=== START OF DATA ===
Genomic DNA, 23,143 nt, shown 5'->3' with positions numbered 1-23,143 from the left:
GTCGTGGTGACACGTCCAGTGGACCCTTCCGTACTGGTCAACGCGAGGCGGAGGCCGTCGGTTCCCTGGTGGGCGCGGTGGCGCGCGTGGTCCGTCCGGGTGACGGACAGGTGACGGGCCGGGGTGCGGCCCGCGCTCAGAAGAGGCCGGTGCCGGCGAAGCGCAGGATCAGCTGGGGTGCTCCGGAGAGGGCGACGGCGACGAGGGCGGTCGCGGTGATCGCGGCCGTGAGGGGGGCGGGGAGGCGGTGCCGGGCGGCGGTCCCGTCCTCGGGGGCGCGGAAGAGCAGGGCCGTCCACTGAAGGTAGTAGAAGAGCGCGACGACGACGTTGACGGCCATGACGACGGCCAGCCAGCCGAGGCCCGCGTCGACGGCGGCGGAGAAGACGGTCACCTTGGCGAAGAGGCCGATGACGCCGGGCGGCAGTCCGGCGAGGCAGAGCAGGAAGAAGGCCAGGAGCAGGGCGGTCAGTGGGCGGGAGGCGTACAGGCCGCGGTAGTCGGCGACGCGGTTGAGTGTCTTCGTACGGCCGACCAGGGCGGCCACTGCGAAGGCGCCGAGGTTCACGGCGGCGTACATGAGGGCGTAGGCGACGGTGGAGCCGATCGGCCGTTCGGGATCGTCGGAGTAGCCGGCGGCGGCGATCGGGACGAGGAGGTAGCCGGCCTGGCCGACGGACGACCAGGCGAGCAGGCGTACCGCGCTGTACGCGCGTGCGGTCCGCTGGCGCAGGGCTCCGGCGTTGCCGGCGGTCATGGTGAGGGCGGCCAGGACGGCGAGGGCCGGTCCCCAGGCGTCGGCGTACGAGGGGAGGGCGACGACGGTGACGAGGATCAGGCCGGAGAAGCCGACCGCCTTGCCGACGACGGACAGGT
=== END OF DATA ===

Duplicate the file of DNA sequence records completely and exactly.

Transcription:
Genomic DNA, 23,143 nt, shown 5'->3' with positions numbered 1-23,143 from the left:
GTCGTGGTGACACGTCCAGTGGACCCTTCCGTACTGGTCAACGCGAGGCGGAGGCCGTCGGTTCCCTGGTGGGCGCGGTGGCGCGCGTGGTCCGTCCGGGTGACGGACAGGTGACGGGCCGGGGTGCGGCCCGCGCTCAGAAGAGGCCGGTGCCGGCGAAGCGCAGGATCAGCTGGGGTGCTCCGGAGAGGGCGACGGCGACGAGGGCGGTCGCGGTGATCGCGGCCGTGAGGGGGGCGGGGAGGCGGTGCCGGGCGGCGGTCCCGTCCTCGGGGGCGCGGAAGAGCAGGGCCGTCCACTGAAGGTAGTAGAAGAGCGCGACGACGACGTTGACGGCCATGACGACGGCCAGCCAGCCGAGGCCCGCGTCGACGGCGGCGGAGAAGACGGTCACCTTGGCGAAGAGGCCGATGACGCCGGGCGGCAGTCCGGCGAGGCAGAGCAGGAAGAAGGCCAGGAGCAGGGCGGTCAGTGGGCGGGAGGCGTACAGGCCGCGGTAGTCGGCGACGCGGTTGAGTGTCTTCGTACGGCCGACCAGGGCGGCCACTGCGAAGGCGCCGAGGTTCACGGCGGCGTACATGAGGGCGTAGGCGACGGTGGAGCCGATCGGCCGTTCGGGATCGTCGGAGTAGCCGGCGGCGGCGATCGGGACGAGGAGGTAGCCGGCCTGGCCGACGGACGACCAGGCGAGCAGGCGTACCGCGCTGTACGCGCGTGCGGTCCGCTGGCGCAGGGCTCCGGCGTTGCCGGCGGTCATGGTGAGGGCGGCCAGGACGGCGAGGGCCGGTCCCCAGGCGTCGGCGTACGAGGGGAGGGCGACGACGGTGACGAGGATCAGGCCGGAGAAGCCGACCGCCTTGCCGACGACGGACAGGT